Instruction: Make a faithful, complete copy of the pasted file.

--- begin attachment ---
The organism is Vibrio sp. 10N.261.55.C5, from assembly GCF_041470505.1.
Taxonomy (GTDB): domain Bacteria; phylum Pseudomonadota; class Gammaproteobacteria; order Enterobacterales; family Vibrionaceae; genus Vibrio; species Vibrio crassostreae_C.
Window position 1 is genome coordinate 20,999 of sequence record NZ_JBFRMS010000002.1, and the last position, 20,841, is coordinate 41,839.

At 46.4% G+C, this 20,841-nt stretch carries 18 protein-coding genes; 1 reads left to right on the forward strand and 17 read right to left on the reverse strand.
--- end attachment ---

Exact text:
The organism is Vibrio sp. 10N.261.55.C5, from assembly GCF_041470505.1.
Taxonomy (GTDB): domain Bacteria; phylum Pseudomonadota; class Gammaproteobacteria; order Enterobacterales; family Vibrionaceae; genus Vibrio; species Vibrio crassostreae_C.
Window position 1 is genome coordinate 20,999 of sequence record NZ_JBFRMS010000002.1, and the last position, 20,841, is coordinate 41,839.

At 46.4% G+C, this 20,841-nt stretch carries 18 protein-coding genes; 1 reads left to right on the forward strand and 17 read right to left on the reverse strand.